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Extreme Makeover: Afghan Prison Edition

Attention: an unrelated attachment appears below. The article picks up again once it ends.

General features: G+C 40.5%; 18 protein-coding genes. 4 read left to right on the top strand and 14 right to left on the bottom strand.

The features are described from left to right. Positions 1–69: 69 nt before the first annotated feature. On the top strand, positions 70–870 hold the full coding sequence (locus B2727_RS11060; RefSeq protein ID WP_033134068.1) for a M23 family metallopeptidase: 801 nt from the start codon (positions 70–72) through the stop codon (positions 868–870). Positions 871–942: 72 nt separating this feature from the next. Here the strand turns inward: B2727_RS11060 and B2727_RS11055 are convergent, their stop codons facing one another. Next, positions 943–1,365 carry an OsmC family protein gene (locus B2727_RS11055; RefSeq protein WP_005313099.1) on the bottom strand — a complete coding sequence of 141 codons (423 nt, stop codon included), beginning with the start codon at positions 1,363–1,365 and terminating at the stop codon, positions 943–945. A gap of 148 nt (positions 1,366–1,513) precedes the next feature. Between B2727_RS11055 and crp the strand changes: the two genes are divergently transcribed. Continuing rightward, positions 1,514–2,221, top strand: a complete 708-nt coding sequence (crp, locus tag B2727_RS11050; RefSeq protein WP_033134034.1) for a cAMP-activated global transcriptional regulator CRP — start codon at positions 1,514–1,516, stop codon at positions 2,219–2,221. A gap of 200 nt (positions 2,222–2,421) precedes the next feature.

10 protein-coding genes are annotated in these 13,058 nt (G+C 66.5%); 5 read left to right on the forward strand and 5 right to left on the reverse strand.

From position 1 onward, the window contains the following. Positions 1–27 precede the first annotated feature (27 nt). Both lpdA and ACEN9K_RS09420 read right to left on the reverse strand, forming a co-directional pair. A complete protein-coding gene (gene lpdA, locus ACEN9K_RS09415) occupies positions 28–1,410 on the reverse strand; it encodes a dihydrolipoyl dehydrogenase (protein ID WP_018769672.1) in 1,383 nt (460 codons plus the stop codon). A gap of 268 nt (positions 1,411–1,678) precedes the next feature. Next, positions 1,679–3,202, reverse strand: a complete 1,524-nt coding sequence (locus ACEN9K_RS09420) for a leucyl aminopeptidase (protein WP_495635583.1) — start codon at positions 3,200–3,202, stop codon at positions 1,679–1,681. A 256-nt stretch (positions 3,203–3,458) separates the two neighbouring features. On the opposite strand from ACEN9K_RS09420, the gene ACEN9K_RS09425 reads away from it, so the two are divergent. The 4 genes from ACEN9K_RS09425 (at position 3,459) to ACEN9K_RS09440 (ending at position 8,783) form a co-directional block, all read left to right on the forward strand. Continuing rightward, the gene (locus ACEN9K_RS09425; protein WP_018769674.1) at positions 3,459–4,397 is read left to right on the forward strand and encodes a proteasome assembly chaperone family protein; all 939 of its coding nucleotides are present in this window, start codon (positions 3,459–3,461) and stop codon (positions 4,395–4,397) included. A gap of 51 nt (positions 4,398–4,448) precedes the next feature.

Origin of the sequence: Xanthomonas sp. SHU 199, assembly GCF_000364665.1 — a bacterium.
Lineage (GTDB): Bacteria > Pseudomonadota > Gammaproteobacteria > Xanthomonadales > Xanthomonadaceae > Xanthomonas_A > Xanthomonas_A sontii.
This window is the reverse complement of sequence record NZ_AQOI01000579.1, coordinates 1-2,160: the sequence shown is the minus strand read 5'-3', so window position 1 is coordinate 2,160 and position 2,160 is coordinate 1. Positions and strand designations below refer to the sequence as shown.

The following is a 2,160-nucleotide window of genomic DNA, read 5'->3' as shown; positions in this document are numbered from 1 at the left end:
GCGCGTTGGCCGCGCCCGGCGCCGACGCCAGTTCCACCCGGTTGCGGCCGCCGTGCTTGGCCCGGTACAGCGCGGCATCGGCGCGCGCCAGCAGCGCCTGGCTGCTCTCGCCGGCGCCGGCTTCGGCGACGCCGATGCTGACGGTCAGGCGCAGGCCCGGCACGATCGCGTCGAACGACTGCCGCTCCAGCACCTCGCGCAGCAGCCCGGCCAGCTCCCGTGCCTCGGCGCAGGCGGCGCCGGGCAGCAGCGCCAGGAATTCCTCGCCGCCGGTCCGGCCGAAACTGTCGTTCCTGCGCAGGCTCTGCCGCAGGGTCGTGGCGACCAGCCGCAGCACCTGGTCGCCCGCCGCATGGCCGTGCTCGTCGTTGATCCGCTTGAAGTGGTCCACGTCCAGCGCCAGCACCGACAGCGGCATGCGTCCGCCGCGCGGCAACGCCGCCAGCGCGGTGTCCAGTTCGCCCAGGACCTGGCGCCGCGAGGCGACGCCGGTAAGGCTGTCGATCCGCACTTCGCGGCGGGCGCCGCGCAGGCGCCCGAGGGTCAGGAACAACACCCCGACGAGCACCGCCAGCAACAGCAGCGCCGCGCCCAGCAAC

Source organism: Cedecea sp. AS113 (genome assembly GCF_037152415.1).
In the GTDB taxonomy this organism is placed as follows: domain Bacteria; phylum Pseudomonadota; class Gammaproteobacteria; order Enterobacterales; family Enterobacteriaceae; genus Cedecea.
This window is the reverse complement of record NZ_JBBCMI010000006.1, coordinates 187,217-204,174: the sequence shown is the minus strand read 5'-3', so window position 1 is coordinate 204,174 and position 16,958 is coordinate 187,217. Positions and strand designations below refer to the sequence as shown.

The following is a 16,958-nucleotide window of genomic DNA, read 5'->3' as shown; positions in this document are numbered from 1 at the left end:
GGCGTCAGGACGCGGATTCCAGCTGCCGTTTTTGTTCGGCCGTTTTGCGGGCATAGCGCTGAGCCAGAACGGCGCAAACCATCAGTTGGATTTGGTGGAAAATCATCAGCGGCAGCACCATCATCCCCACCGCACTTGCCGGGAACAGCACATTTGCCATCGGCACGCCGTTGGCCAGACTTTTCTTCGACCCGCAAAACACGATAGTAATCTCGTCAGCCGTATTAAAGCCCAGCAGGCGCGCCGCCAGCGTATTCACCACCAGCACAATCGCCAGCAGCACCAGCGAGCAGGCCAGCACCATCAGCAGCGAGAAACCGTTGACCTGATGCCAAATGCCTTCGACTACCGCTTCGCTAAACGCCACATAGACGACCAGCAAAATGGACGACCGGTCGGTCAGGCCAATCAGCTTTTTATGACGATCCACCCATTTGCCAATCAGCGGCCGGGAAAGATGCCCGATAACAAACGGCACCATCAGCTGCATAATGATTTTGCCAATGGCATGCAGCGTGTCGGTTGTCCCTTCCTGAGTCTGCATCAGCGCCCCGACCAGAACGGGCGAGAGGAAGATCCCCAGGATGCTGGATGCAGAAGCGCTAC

The U.S. military has given a controversial Afghan prison a makeover, closing the windowless Bagram detention facility and opening Parwan in its place. The Red Cross has criticized the poor conditions at Bagram; two inmates died there in 2002, and it's even been compared to Abu Ghraib. It closed in January. Today, inmates of the new Parwan prison get visits from their wives and kids, play soccer, and learn English and how to sew suits. As part of the counterinsurgency strategy pushed by Gen. David Petraeus and Gen. Stanley McChrystal, the military hopes a new transparency and openness will help win over locals from the Taliban—not to mention deprive the Taliban of the key propaganda tool that was the secretive and unpopular Bagram facility. Plus, petty criminals won’t be radicalized by mixing with hardened insurgents. On the other hand, at Parwan, detainees still don’t have full legal rights, as when they’re given a “personal representative” instead of a lawyer.